The style is easy, and it has a swift pace lacking in many other books on the subject. So the 450 pages are actually welcome- brain science is something to be taken whole or not at all. As I said before, the combination of specific studies with general accounts makes the book complete. You will learn of Alexander Luria's mnemonist, as well as Gazzinaga's split-brain patients, all in the course of explaining the brain. It also goes into historical details, with Santiago Ramon y Cajal and Sherington's "enchanted looms". There will also be some computer talk, as well as philosphical dicussion, although this may not be Glynns forte. I have to say that the consicousness sections are not very informative, and this is one of the most promising fields of research right now.
So if you want to learn about the brain, trhough a popular science book, I would probably recomend this one amond a handful of others. You will not miss any important points, but will be spared of every single detail. I have to say that the sections on vision are some of the best overviews on that subject, short of full works that deal exclusively with it.
Thordibandis
This is another "primer" on nerve and brain function written for the layman. I should qualify that statement by saying that this subject is never an easy read. You need to have more than a middling interest in order to pursue such studies beyond a superficial level. My way of studying scientific topics is to read several books on a subject, gaining different perspectives, and letting it all sink in by the repetition involved.
Anatomy of Thought is a fine place to start. Unlike other brain books such as Richard Thompson's "The Brain", Glynn decided to expand his coverage to include a discussion of evolution, origins of life, and the history of nervous system discovery. It's all very interesting, but some readers may be put off by having to wait until after page 100 to start learning about the main topic.
Glynn describes neuron structure and activity, and focuses much attention on vision and linguistics. A very nice coverage of those topics, but only four pages are dedicated to hearing. Much fascinating information is provided on how brain damage affects vision and speech (read also books by Klawans, Sacks and Ramachandran if this topic interests you). Personally I think much of the "nervous history" section could have been skipped in order to provide a carefully detailed description of nerve function. More pictures and diagrams would also have been helpful.
The final section of the book is quite interesting. Forty some pages are devoted to the philosophy of mind, a discussion of the mind-body problem, and free will vs.determinism. If philosophy leaves you cold then you'll be relieved to know that this is really an elective section that can be easily skipped.
Qwne
AN ANATOMY OF THOUGHT
This book is essentially, in the words of the author, Prof. Dr. Ian Glynn of Trinity College in Cambridge, a guided tour of the brain `'...without too much expenditure of time or effort...to get a general idea of the area to be toured, hurry through the dull parts, linger in those that are more interesting, and emerge knowing a little of the history and features of the area and much better equipped to make more detailed visits later.'' Like all well prepared tours through foreign territory, there is a thorough preparation for the journey. In this long-winded introduction the well-traveled guide takes you by the hand through the phylogenesis, ontogenesis and history of the human brain, from Darwinian evolutionary theory through the origin of life to a neuro-physiology of the human brain. He brings observations, experiments and arguments to bear on a view of how networks of interacting neurons form the basis of control systems capable of detecting environmental changes, coding the acquired information, transmitting it along nerves to be processed in such a way that adaptive decisions can be made, a memory of the experienced can be compiled and learning results in the process.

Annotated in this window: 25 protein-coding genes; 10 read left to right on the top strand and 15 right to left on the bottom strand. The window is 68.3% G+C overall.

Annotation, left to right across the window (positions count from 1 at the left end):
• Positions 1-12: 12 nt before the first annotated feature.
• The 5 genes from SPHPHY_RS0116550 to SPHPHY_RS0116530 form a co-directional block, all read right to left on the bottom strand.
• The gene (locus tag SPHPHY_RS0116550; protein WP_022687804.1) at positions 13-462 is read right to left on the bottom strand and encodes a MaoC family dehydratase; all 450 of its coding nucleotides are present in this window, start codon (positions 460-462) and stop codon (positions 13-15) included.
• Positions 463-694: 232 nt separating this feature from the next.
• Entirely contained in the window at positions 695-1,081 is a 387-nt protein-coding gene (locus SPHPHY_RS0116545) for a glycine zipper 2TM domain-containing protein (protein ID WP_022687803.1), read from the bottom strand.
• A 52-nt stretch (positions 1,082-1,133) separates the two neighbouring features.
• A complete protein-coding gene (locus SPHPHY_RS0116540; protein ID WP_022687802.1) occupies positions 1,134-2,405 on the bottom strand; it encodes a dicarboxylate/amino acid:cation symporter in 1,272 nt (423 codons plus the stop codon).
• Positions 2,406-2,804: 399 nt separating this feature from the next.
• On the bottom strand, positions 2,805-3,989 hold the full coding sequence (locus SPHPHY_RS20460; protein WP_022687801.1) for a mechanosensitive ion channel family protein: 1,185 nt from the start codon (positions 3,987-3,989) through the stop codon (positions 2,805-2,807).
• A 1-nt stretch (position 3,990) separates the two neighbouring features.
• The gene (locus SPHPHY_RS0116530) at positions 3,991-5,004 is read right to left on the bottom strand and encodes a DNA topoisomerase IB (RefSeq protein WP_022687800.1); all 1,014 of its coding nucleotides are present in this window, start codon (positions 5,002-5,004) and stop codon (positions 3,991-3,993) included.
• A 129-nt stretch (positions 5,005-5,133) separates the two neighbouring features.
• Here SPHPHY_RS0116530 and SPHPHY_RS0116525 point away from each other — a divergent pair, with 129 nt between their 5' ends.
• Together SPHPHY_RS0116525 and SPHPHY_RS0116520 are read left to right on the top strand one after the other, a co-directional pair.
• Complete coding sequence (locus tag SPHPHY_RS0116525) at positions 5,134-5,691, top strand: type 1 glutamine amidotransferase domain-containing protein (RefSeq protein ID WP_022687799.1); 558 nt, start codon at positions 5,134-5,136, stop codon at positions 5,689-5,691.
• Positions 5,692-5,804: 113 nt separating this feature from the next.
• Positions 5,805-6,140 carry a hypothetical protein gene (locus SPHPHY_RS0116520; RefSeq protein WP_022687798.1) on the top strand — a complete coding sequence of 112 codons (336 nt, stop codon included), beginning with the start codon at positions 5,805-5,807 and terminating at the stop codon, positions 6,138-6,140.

All of this worthwhile effort is necessary for the reader to understand how events in such neural networks account for the emergence of human sensations, thoughts and feelings. Like so many other attempts by outstanding scholars, in the opinion of this reviewer, Prof. Glynn has succeeded in providing a fairly complete picture of the robotic aspects of our brains, however, he has not been able to account for the existence of the same sensations, thoughts and feelings, the current contents of consciousness.... The trip sails along relatively safe as the author courses through memory, emotions and attention but, as expected, things get rough again as he approaches the end of the tour, when he discusses the philosophy of the mind. Of the varieties of approaches menu, behaviorism, functionalism, etc., he selects a variant of the `ídentity' theory and immediately gets tangled in the logic of the argument when trying to distinguish a `necessary' identity from a `contingent' identity and challenging Kripke's argument. ...As we finally come to the end of the tour (Freewill and Morality) of the brain, we travel from the concrete to the abstract. Things get really out of hand, when the author, having confessed being an identity theorist, finds himself in the conundrum of having to admit that, ultimately, the thoughts preceding his actions are determined by physical forces (outside his volitional power to control) and thus he has no free will! To escape his own trap, he argues that, being a unique creation (DNA signature), he exercises his free will in a more restricted immanent domain. He never confesses as to the possibility of being determined by any extra physical agency, from another domain. Is there any other alternative present?
Dr. Angell de la Sierra (June, 2000)
An Anatomy of Thought: The Origin and Machinery of the Mind ebook
Author:
Ian Glynn
Category:
Medicine
Subcat:
EPUB size:
1734 kb
FB2 size:
1188 kb
DJVU size:
1269 kb
Language:
Publisher:
Oxford University Press; 1 edition (April 27, 2000)
Pages:
464 pages
Rating:
4.3